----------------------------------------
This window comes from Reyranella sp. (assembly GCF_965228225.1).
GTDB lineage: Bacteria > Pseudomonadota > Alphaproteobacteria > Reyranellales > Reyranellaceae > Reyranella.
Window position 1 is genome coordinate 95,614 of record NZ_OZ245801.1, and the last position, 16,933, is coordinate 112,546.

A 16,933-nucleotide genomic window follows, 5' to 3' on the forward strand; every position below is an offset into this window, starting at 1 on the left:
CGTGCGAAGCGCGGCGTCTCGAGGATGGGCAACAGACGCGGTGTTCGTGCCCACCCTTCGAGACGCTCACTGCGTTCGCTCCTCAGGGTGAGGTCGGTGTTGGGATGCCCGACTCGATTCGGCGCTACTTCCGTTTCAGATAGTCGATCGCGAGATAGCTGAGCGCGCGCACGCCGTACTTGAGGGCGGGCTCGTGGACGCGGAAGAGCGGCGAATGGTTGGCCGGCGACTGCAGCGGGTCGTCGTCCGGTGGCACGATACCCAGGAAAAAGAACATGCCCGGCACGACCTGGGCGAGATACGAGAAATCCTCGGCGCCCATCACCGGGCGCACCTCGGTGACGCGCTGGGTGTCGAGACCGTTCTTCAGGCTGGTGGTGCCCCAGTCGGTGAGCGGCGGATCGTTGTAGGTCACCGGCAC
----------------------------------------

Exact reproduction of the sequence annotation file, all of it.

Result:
This window comes from Reyranella sp. (assembly GCF_965228225.1).
GTDB lineage: Bacteria > Pseudomonadota > Alphaproteobacteria > Reyranellales > Reyranellaceae > Reyranella.
Window position 1 is genome coordinate 95,614 of record NZ_OZ245801.1, and the last position, 16,933, is coordinate 112,546.

A 16,933-nucleotide genomic window follows, 5' to 3' on the forward strand; every position below is an offset into this window, starting at 1 on the left:
CGTGCGAAGCGCGGCGTCTCGAGGATGGGCAACAGACGCGGTGTTCGTGCCCACCCTTCGAGACGCTCACTGCGTTCGCTCCTCAGGGTGAGGTCGGTGTTGGGATGCCCGACTCGATTCGGCGCTACTTCCGTTTCAGATAGTCGATCGCGAGATAGCTGAGCGCGCGCACGCCGTACTTGAGGGCGGGCTCGTGGACGCGGAAGAGCGGCGAATGGTTGGCCGGCGACTGCAGCGGGTCGTCGTCCGGTGGCACGATACCCAGGAAAAAGAACATGCCCGGCACGACCTGGGCGAGATACGAGAAATCCTCGGCGCCCATCACCGGGCGCACCTCGGTGACGCGCTGGGTGTCGAGACCGTTCTTCAGGCTGGTGGTGCCCCAGTCGGTGAGCGGCGGATCGTTGTAGGTCACCGGCAC